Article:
Learn English » English Literature » Poem 'Identity' by Elizabeth Jennings
When I decide I shall assemble you
Or, more precisely, when I decide which thoughts
Of mine about you fit most easily together,
Then I can learn what I have loved, what lets
Light through the mind. The residue
Of what you may be goes. I gather
Only as lovers or friends gather at all
For making friend means this-
Image and passion combined into a whole
Pattern within the loving mind, not her or his
Concurring there. You can project the full
Picture of lover or friend that is not either.
So then assemble me,
Your exact picture firm and credible,
Though as I think myself I may be free
And accurate enough.
That you love what is truthful to your will
Is all that ever can be answered for
And, what is more,
Is all we make each other when we love.
‘Identity’ by Elizabeth Jennings is about how we create a mental image of the identity of a person, which may not be the real self of the person even when we love him/her.
In the first stanza, the narrator, presumably the poet, says that when she wants to understand the identity of a person, she creates a mental image of the person with thoughts about him/her. The mental image is created with only those thoughts which “fit most easily together”. In other words, we select only those parts of a person’s identity that we like to see or are easily understood by us. The rest of the person’s identity, that which we don’t easily understand or like, we discard.
In the second stanza, the poet muses that even lovers and friends do this. And making a friend means only loving your friend’s image that we have created in our own mind. It is not the real identity of the friend. Even when we thing we have understood the full identity of a friend, it is not the real identity of that person that we have in mind: it is only an identity that we can understand and we have created in our mind.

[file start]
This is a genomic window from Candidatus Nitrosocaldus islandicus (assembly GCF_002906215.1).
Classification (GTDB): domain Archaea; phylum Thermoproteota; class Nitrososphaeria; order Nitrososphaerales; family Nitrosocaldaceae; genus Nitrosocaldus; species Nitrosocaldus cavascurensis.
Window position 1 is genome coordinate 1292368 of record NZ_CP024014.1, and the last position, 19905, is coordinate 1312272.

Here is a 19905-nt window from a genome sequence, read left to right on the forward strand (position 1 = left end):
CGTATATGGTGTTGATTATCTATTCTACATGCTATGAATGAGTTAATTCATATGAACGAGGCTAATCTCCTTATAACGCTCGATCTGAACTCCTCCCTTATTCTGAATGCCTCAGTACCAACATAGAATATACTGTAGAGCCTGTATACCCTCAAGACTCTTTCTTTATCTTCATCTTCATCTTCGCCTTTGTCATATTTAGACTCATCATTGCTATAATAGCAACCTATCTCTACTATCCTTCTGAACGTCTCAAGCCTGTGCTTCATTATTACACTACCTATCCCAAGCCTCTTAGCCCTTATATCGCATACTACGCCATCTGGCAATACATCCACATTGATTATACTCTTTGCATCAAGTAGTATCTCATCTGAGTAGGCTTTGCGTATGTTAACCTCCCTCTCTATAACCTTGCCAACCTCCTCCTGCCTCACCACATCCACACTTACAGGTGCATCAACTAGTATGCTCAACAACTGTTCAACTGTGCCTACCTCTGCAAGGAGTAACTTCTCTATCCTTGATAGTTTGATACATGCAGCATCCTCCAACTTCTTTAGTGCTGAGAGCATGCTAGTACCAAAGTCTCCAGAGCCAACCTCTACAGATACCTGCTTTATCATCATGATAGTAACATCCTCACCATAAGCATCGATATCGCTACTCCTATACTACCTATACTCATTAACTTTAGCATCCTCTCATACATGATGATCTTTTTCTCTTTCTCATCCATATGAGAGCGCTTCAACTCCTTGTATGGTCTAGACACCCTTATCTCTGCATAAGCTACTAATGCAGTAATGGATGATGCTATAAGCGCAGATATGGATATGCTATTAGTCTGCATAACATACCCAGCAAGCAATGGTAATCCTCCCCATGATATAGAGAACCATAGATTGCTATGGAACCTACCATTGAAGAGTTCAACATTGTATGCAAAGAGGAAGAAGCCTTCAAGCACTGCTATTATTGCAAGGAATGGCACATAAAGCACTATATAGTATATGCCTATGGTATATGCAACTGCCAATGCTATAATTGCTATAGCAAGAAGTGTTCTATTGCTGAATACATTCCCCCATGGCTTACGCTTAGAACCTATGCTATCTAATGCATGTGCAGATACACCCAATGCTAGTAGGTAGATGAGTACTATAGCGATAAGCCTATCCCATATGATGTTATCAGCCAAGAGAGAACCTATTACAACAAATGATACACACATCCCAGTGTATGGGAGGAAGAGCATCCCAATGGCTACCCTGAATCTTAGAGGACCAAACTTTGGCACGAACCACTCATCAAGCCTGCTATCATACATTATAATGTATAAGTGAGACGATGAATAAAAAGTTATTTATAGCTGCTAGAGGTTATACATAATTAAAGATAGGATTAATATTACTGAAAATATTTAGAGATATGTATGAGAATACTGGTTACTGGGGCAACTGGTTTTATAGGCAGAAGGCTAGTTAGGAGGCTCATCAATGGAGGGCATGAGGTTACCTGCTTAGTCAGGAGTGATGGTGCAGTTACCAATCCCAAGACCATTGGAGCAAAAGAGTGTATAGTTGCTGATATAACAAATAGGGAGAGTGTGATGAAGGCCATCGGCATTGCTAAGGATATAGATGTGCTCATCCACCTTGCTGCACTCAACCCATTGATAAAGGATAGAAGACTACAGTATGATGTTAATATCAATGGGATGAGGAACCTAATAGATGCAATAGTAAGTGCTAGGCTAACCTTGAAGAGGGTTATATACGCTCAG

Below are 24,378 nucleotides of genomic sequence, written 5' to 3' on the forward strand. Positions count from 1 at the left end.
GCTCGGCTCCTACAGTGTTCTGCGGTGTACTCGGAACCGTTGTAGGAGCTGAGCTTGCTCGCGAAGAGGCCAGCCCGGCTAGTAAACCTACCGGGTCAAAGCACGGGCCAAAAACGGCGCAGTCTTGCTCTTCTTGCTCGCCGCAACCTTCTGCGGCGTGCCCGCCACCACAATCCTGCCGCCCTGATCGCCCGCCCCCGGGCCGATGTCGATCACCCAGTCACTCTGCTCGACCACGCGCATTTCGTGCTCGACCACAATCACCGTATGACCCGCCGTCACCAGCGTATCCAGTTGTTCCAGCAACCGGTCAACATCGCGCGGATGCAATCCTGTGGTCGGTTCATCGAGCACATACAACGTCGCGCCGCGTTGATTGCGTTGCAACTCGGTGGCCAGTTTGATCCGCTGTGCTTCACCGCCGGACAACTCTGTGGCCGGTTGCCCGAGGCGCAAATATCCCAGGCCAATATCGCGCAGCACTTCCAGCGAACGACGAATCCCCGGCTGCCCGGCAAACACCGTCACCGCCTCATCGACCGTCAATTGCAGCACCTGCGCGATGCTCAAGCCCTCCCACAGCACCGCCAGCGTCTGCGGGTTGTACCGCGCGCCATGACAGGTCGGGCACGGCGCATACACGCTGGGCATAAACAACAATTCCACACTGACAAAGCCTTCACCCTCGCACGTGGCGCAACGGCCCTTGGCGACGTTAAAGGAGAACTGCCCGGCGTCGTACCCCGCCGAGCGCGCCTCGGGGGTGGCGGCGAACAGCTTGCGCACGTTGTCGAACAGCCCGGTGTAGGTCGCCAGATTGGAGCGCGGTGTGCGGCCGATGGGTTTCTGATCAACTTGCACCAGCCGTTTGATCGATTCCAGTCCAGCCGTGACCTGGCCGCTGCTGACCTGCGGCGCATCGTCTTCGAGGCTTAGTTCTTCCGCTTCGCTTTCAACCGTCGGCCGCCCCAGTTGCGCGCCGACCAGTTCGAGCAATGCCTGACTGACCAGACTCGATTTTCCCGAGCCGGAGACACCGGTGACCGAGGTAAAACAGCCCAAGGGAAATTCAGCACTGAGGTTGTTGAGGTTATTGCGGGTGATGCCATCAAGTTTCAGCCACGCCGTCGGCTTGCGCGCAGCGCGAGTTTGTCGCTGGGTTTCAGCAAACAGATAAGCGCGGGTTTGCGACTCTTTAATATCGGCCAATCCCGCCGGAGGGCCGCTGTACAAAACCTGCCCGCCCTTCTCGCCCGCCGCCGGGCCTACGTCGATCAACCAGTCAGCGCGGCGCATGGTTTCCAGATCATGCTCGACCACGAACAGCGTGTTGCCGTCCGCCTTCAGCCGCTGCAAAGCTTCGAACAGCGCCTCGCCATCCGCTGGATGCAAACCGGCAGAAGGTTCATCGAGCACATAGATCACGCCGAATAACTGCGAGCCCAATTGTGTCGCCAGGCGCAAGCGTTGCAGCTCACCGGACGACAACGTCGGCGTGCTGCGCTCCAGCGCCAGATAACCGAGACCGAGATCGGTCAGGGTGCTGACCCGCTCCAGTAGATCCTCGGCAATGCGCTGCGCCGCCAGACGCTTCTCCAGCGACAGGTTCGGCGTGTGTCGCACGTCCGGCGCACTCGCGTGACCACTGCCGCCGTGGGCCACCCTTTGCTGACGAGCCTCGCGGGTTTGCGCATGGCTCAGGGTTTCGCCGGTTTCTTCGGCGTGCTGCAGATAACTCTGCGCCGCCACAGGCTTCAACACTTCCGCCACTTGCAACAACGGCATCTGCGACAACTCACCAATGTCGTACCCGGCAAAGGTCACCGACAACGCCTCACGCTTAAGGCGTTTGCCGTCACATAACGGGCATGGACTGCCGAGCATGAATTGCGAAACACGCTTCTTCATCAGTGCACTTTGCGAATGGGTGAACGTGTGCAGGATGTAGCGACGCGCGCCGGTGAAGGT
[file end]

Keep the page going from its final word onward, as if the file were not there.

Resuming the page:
In the third stanza, the poet invites the reader or the addressee of the poem, to assess and find her own identity, according to the former’s perception. The poet agrees that this picture will be different from what she herself thinks of herself. Further, the poet says that what we love is actually not the person but our picture or our perception of the person.
The poem is written in free verse, in three stanzas, of unequal length: the first two stanzas contain six lines and the final stanza has eight. The poem does not have any rhyming pattern.
Language and imagery
Since the poem is a close look at what is meant by the ‘identity’ of a person, a rather prosaic topic, the language used are more down-to-earth than poetic. There is an extended metaphor used in the poem to convey the idea that a person’s identity is only constructed by the perceiver. The words ‘assemble’, ‘fit’, ‘pattern’, and ‘accurate’ refer to the metaphor of someone putting together puzzle pieces, or someone constructing something out of many different pieces.
Even though the general theme of the poem is love, and how lovers perceive each other, there is a dispassionate, even clinical, tone adopted in the poem.